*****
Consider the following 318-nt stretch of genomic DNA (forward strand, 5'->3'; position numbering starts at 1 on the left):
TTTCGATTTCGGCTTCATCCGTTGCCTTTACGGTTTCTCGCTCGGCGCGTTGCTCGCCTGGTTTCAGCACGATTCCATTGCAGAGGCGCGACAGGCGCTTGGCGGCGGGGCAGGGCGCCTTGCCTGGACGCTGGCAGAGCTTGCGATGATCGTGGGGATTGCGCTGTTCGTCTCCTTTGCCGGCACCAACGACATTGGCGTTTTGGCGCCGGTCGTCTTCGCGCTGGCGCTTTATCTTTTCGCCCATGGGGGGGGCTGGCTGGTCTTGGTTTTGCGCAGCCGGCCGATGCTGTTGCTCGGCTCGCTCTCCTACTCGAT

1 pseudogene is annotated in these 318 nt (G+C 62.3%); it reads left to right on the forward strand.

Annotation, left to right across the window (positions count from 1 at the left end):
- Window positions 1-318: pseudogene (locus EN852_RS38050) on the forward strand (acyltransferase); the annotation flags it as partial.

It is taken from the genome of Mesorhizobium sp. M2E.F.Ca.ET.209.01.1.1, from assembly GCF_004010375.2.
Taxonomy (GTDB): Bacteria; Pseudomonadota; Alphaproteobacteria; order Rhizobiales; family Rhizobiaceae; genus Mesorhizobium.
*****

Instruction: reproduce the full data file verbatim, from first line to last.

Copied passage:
Consider the following 318-nt stretch of genomic DNA (forward strand, 5'->3'; position numbering starts at 1 on the left):
TTTCGATTTCGGCTTCATCCGTTGCCTTTACGGTTTCTCGCTCGGCGCGTTGCTCGCCTGGTTTCAGCACGATTCCATTGCAGAGGCGCGACAGGCGCTTGGCGGCGGGGCAGGGCGCCTTGCCTGGACGCTGGCAGAGCTTGCGATGATCGTGGGGATTGCGCTGTTCGTCTCCTTTGCCGGCACCAACGACATTGGCGTTTTGGCGCCGGTCGTCTTCGCGCTGGCGCTTTATCTTTTCGCCCATGGGGGGGGCTGGCTGGTCTTGGTTTTGCGCAGCCGGCCGATGCTGTTGCTCGGCTCGCTCTCCTACTCGAT

1 pseudogene is annotated in these 318 nt (G+C 62.3%); it reads left to right on the forward strand.

Annotation, left to right across the window (positions count from 1 at the left end):
- Window positions 1-318: pseudogene (locus EN852_RS38050) on the forward strand (acyltransferase); the annotation flags it as partial.

It is taken from the genome of Mesorhizobium sp. M2E.F.Ca.ET.209.01.1.1, from assembly GCF_004010375.2.
Taxonomy (GTDB): Bacteria; Pseudomonadota; Alphaproteobacteria; order Rhizobiales; family Rhizobiaceae; genus Mesorhizobium.